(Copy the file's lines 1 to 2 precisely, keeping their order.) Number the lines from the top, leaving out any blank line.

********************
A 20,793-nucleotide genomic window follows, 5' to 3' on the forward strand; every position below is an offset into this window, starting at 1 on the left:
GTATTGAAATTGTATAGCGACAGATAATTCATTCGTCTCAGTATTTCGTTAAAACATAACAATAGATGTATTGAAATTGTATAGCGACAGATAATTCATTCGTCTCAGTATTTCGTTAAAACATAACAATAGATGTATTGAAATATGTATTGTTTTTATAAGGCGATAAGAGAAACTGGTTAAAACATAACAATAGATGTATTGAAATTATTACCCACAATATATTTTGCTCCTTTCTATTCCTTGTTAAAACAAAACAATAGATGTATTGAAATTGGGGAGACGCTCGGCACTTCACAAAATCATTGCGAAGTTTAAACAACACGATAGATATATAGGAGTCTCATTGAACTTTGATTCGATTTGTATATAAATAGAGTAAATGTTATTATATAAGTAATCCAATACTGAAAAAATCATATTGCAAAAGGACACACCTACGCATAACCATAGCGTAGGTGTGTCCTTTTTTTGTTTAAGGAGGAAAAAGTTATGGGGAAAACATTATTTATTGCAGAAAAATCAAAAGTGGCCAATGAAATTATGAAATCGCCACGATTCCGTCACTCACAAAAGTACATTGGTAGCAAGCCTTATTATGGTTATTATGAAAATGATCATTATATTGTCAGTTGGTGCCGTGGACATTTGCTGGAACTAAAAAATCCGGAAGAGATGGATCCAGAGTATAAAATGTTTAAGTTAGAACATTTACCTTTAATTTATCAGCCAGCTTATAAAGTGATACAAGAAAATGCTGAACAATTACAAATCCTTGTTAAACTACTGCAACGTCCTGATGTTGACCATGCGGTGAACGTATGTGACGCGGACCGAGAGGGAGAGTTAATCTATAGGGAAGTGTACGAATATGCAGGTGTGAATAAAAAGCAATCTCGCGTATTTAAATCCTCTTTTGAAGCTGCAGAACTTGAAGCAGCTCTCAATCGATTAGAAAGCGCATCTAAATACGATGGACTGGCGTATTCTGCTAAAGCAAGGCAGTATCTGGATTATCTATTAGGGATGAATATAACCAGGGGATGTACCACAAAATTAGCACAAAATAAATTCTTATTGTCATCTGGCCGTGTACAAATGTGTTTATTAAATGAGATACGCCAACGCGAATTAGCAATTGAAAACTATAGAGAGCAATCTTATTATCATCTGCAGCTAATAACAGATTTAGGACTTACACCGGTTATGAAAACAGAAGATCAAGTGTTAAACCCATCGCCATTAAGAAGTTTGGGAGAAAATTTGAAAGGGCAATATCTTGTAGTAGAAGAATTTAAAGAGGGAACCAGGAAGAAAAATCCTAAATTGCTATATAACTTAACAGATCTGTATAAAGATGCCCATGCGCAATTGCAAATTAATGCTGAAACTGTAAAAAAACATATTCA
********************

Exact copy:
A 20,793-nucleotide genomic window follows, 5' to 3' on the forward strand; every position below is an offset into this window, starting at 1 on the left:
GTATTGAAATTGTATAGCGACAGATAATTCATTCGTCTCAGTATTTCGTTAAAACATAACAATAGATGTATTGAAATTGTATAGCGACAGATAATTCATTCGTCTCAGTATTTCGTTAAAACATAACAATAGATGTATTGAAATATGTATTGTTTTTATAAGGCGATAAGAGAAACTGGTTAAAACATAACAATAGATGTATTGAAATTATTACCCACAATATATTTTGCTCCTTTCTATTCCTTGTTAAAACAAAACAATAGATGTATTGAAATTGGGGAGACGCTCGGCACTTCACAAAATCATTGCGAAGTTTAAACAACACGATAGATATATAGGAGTCTCATTGAACTTTGATTCGATTTGTATATAAATAGAGTAAATGTTATTATATAAGTAATCCAATACTGAAAAAATCATATTGCAAAAGGACACACCTACGCATAACCATAGCGTAGGTGTGTCCTTTTTTTGTTTAAGGAGGAAAAAGTTATGGGGAAAACATTATTTATTGCAGAAAAATCAAAAGTGGCCAATGAAATTATGAAATCGCCACGATTCCGTCACTCACAAAAGTACATTGGTAGCAAGCCTTATTATGGTTATTATGAAAATGATCATTATATTGTCAGTTGGTGCCGTGGACATTTGCTGGAACTAAAAAATCCGGAAGAGATGGATCCAGAGTATAAAATGTTTAAGTTAGAACATTTACCTTTAATTTATCAGCCAGCTTATAAAGTGATACAAGAAAATGCTGAACAATTACAAATCCTTGTTAAACTACTGCAACGTCCTGATGTTGACCATGCGGTGAACGTATGTGACGCGGACCGAGAGGGAGAGTTAATCTATAGGGAAGTGTACGAATATGCAGGTGTGAATAAAAAGCAATCTCGCGTATTTAAATCCTCTTTTGAAGCTGCAGAACTTGAAGCAGCTCTCAATCGATTAGAAAGCGCATCTAAATACGATGGACTGGCGTATTCTGCTAAAGCAAGGCAGTATCTGGATTATCTATTAGGGATGAATATAACCAGGGGATGTACCACAAAATTAGCACAAAATAAATTCTTATTGTCATCTGGCCGTGTACAAATGTGTTTATTAAATGAGATACGCCAACGCGAATTAGCAATTGAAAACTATAGAGAGCAATCTTATTATCATCTGCAGCTAATAACAGATTTAGGACTTACACCGGTTATGAAAACAGAAGATCAAGTGTTAAACCCATCGCCATTAAGAAGTTTGGGAGAAAATTTGAAAGGGCAATATCTTGTAGTAGAAGAATTTAAAGAGGGAACCAGGAAGAAAAATCCTAAATTGCTATATAACTTAACAGATCTGTATAAAGATGCCCATGCGCAATTGCAAATTAATGCTGAAACTGTAAAAAAACATATTCA